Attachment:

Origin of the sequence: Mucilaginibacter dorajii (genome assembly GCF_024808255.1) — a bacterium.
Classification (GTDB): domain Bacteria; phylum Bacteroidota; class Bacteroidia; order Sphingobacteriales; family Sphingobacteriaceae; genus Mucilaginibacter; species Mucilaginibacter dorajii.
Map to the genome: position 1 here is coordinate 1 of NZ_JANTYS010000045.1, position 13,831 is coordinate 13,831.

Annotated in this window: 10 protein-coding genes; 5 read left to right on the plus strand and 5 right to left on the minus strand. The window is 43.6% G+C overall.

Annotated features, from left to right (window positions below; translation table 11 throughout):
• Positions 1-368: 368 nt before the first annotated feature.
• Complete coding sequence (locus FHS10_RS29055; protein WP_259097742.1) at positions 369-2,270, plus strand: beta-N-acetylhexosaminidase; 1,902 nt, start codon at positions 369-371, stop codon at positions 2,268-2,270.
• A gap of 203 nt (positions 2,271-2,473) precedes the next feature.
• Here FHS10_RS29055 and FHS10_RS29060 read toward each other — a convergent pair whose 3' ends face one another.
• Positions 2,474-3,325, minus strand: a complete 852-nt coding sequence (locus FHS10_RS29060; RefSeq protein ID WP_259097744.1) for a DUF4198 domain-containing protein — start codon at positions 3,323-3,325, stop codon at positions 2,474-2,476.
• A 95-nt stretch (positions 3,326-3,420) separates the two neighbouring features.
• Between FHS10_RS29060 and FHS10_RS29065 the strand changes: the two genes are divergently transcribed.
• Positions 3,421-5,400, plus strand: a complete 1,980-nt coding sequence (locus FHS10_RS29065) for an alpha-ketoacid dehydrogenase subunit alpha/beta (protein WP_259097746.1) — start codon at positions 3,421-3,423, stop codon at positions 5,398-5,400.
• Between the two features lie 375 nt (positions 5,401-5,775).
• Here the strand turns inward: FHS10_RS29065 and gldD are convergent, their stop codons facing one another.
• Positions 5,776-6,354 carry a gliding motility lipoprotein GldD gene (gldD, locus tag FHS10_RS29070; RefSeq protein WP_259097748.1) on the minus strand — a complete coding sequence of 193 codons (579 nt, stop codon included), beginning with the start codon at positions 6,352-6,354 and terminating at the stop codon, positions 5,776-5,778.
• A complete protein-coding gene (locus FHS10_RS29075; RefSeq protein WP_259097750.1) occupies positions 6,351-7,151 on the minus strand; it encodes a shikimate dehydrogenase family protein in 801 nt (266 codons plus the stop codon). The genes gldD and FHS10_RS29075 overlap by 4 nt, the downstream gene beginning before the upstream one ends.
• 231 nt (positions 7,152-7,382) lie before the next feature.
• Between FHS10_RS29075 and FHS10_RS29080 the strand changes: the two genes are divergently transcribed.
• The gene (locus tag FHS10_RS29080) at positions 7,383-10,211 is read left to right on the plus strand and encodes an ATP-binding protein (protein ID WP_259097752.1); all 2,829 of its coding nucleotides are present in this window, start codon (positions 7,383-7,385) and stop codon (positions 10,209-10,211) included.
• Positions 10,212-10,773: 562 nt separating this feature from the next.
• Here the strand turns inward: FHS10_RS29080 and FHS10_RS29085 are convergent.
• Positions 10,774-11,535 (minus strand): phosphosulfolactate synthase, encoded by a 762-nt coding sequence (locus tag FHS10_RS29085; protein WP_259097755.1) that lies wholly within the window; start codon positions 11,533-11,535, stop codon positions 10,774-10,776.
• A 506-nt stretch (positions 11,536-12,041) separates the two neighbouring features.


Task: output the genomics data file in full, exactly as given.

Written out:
Origin of the sequence: Mucilaginibacter dorajii (genome assembly GCF_024808255.1) — a bacterium.
Classification (GTDB): domain Bacteria; phylum Bacteroidota; class Bacteroidia; order Sphingobacteriales; family Sphingobacteriaceae; genus Mucilaginibacter; species Mucilaginibacter dorajii.
Map to the genome: position 1 here is coordinate 1 of NZ_JANTYS010000045.1, position 13,831 is coordinate 13,831.

Annotated in this window: 10 protein-coding genes; 5 read left to right on the plus strand and 5 right to left on the minus strand. The window is 43.6% G+C overall.

Annotated features, from left to right (window positions below; translation table 11 throughout):
• Positions 1-368: 368 nt before the first annotated feature.
• Complete coding sequence (locus FHS10_RS29055; protein WP_259097742.1) at positions 369-2,270, plus strand: beta-N-acetylhexosaminidase; 1,902 nt, start codon at positions 369-371, stop codon at positions 2,268-2,270.
• A gap of 203 nt (positions 2,271-2,473) precedes the next feature.
• Here FHS10_RS29055 and FHS10_RS29060 read toward each other — a convergent pair whose 3' ends face one another.
• Positions 2,474-3,325, minus strand: a complete 852-nt coding sequence (locus FHS10_RS29060; RefSeq protein ID WP_259097744.1) for a DUF4198 domain-containing protein — start codon at positions 3,323-3,325, stop codon at positions 2,474-2,476.
• A 95-nt stretch (positions 3,326-3,420) separates the two neighbouring features.
• Between FHS10_RS29060 and FHS10_RS29065 the strand changes: the two genes are divergently transcribed.
• Positions 3,421-5,400, plus strand: a complete 1,980-nt coding sequence (locus FHS10_RS29065) for an alpha-ketoacid dehydrogenase subunit alpha/beta (protein WP_259097746.1) — start codon at positions 3,421-3,423, stop codon at positions 5,398-5,400.
• Between the two features lie 375 nt (positions 5,401-5,775).
• Here the strand turns inward: FHS10_RS29065 and gldD are convergent, their stop codons facing one another.
• Positions 5,776-6,354 carry a gliding motility lipoprotein GldD gene (gldD, locus tag FHS10_RS29070; RefSeq protein WP_259097748.1) on the minus strand — a complete coding sequence of 193 codons (579 nt, stop codon included), beginning with the start codon at positions 6,352-6,354 and terminating at the stop codon, positions 5,776-5,778.
• A complete protein-coding gene (locus FHS10_RS29075; RefSeq protein WP_259097750.1) occupies positions 6,351-7,151 on the minus strand; it encodes a shikimate dehydrogenase family protein in 801 nt (266 codons plus the stop codon). The genes gldD and FHS10_RS29075 overlap by 4 nt, the downstream gene beginning before the upstream one ends.
• 231 nt (positions 7,152-7,382) lie before the next feature.
• Between FHS10_RS29075 and FHS10_RS29080 the strand changes: the two genes are divergently transcribed.
• The gene (locus tag FHS10_RS29080) at positions 7,383-10,211 is read left to right on the plus strand and encodes an ATP-binding protein (protein ID WP_259097752.1); all 2,829 of its coding nucleotides are present in this window, start codon (positions 7,383-7,385) and stop codon (positions 10,209-10,211) included.
• Positions 10,212-10,773: 562 nt separating this feature from the next.
• Here the strand turns inward: FHS10_RS29080 and FHS10_RS29085 are convergent.
• Positions 10,774-11,535 (minus strand): phosphosulfolactate synthase, encoded by a 762-nt coding sequence (locus tag FHS10_RS29085; protein WP_259097755.1) that lies wholly within the window; start codon positions 11,533-11,535, stop codon positions 10,774-10,776.
• A 506-nt stretch (positions 11,536-12,041) separates the two neighbouring features.